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An agenda for Modi’s 2nd term — financial, institutional reforms

J Mulraj | Updated on May 24, 2019 Published on May 24, 2019

Election results streaming in as this column is being written on Thursday, indicate that the NDA will form the new Government with a larger mandate than in 2014. Here are some things Prime Minister Narendra Modi can contemplate:

Jobs and skilling: The world has changed but the methodology of counting unemployment hasn’t. Hence the unemployment figures are alarmingly high, because they tend to exclude the unorganised/ self-employed sector. Manufacturing jobs are disappearing, and the pace will increase as the world gets ready for the Fourth Industrial Revolution (IR). Modi needs to set up, and encourage, institutions to impart new skill-sets to prepare for the 4th IR.

The 4th IR will encompass 5G Internet speeds, which will allow things such as like autonomous vehicles (that would reduce wastage in private ownership), the Internet of Things, etc.

Revamp primary education: The Indian system relies more on rote than on understanding and learning. Far too much focus on the when and how than on the why and where. Far too much pressure on getting high marks (pressure that causes suicides) than on reasoning. To prepare for Fourth IR, we would need to seriously revamp that, bringing in an Education Minister who has the vision to look into the future, the courage of conviction to revamp the system completely and the political backing to do so.

Rationalise the GST system: The GST has 5 rate slabs — 0, 5, 12, 18 and 28 per cent, plus two others for gold and precious stones. Perhaps the multicipility was to get all States on board to agree to GST. Now, in its second term, the government can think of simplifying it to two rates, lowering the higher ones, which would encourage (as did a drop in income tax rates) better compliance and higher revenue.

Remove all deductions and reduce tax rates: The biggest laundry for black money is tax-free agricultural income. This is a farce; it does not benefit the ‘small farmers’ but only the ‘corrupt politicians/ businessmen/ professionals’. It would be simple, and necessary, to, for example to give a generous (say, ₹24 lakh a year) tax-free income to farmers (thus doing no injustice to the small farmers for their toil) but taxing those with higher income. This will eliminate the black money laundry.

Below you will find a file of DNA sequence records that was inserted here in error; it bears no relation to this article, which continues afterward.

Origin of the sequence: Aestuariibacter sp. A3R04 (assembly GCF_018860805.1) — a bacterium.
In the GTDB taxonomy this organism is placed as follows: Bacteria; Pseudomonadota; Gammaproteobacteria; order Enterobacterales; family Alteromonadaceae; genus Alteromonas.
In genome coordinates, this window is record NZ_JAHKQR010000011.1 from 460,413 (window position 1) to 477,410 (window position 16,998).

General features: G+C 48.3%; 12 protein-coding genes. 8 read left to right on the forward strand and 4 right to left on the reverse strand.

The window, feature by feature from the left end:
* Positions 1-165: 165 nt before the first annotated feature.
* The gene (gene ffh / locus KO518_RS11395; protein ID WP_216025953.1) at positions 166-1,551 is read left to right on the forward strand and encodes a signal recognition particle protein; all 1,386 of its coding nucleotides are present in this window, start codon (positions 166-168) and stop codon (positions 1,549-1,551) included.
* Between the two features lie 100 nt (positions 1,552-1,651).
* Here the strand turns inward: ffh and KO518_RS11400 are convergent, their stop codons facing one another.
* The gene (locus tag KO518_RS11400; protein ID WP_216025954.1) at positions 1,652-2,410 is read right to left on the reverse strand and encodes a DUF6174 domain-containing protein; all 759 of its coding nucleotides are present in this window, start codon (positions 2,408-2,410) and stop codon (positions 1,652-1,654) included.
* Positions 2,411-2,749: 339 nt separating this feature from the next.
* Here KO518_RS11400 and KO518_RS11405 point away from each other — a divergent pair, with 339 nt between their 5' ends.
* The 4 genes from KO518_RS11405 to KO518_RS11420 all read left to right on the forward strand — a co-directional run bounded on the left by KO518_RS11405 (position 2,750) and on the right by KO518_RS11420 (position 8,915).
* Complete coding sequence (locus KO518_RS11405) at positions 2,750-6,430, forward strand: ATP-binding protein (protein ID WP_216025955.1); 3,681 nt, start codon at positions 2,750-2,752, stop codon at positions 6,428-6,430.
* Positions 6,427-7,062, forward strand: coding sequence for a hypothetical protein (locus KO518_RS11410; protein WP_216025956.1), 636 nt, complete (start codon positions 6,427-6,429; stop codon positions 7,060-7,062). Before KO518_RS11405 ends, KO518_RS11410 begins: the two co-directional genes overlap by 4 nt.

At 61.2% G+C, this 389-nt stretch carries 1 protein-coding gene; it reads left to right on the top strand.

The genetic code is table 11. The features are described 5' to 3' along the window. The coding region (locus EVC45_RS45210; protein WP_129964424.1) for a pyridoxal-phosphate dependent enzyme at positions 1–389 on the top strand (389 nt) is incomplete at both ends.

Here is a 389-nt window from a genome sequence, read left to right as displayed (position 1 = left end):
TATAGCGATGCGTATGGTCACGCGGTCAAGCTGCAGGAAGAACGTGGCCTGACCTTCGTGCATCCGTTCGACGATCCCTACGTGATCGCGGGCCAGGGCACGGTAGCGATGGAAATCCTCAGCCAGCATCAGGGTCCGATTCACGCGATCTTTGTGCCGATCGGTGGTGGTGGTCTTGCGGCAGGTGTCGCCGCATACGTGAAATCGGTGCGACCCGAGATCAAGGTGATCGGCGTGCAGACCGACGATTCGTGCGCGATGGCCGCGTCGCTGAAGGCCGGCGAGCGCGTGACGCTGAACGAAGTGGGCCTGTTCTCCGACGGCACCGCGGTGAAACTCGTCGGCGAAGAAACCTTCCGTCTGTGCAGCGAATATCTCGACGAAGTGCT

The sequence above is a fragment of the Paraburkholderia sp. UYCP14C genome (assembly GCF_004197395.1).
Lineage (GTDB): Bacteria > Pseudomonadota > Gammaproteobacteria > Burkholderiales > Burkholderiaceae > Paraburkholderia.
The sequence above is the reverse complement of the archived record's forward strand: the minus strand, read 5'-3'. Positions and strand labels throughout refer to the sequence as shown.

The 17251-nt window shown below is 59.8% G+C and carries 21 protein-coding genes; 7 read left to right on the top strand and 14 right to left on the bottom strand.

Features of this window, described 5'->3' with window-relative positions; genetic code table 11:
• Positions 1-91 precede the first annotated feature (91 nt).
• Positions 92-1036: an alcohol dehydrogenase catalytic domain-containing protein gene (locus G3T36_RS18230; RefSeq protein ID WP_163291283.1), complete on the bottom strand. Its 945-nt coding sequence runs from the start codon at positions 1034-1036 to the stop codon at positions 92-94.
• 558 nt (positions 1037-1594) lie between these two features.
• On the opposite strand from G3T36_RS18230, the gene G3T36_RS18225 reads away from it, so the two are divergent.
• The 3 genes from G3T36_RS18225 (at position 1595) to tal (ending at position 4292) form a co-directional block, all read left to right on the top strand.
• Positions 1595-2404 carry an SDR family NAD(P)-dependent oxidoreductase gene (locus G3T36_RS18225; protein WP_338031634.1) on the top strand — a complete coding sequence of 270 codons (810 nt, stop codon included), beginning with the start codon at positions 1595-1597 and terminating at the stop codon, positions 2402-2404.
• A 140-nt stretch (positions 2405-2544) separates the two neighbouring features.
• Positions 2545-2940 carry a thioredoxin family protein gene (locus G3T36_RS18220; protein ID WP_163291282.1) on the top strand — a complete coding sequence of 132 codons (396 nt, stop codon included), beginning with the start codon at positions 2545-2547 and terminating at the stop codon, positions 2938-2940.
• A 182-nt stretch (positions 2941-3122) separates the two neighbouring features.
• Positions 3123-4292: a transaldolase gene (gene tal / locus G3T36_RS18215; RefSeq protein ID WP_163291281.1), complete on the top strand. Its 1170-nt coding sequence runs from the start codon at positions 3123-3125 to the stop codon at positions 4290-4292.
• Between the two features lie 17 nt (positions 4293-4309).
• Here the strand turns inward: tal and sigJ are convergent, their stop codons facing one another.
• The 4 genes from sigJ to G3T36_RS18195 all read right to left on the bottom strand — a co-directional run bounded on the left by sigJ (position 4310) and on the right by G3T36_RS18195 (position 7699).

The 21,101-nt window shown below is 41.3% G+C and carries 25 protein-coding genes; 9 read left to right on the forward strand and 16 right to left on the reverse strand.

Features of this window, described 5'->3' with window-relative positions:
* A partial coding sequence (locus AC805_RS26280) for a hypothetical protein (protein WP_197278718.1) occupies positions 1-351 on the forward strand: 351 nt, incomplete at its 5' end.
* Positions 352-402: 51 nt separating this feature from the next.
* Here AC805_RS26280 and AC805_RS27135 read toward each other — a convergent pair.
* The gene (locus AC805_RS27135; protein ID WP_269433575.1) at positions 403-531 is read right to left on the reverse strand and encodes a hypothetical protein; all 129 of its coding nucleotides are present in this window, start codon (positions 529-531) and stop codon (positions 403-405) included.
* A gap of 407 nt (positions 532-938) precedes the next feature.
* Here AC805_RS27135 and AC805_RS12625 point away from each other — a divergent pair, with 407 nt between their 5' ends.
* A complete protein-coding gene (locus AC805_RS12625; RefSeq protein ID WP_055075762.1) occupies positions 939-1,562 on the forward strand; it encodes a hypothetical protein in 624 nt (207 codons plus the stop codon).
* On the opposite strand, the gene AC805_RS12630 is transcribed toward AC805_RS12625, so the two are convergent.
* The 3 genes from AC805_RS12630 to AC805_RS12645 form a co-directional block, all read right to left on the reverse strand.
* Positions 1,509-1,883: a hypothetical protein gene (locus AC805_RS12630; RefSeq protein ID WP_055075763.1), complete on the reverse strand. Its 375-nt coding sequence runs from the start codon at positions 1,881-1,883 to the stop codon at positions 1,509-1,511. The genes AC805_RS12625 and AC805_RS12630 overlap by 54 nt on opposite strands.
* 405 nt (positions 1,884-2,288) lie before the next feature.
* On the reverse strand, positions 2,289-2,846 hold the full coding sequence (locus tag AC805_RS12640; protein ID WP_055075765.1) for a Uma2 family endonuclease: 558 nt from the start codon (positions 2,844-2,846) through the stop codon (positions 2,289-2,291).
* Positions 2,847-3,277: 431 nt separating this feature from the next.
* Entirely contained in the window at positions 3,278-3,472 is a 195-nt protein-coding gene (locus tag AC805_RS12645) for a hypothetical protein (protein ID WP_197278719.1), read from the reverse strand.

Revamp the judiciary: It is a complete farce that the longest running case in India is 175 years old. The BJP, together with the judiciary, must stop this nonsense. The easiest remedy is to a) fix the timetable at the start of any trial, asking both sides how many days each need, and allotting them ab initio, and b) permitting each side only one adjournment per case. This is done in all countries. Why is our judiciary so sympathetic to crooks and crooked lawyers, and is insensitive to the plight of the victims.

There must also be a limit on legal expenses a company can bear. One celebrated case has spent some ₹500 crore on legal expenses defending a scamster, more than what the government spent on Swachh Bharat. This is insane.

These are some of the steps Modi could concentrate on, besides many others. The first year would be tough, as funds have been used up in pre-poll largesse, but the remaining four would be stupendous for the economy, jobs and growth (of course, for stock markets too) if he does a few of these things, and then some more.

(The writer is India Head — Finance Asia/Haymarket. The views are personal.)

Published on May 24, 2019
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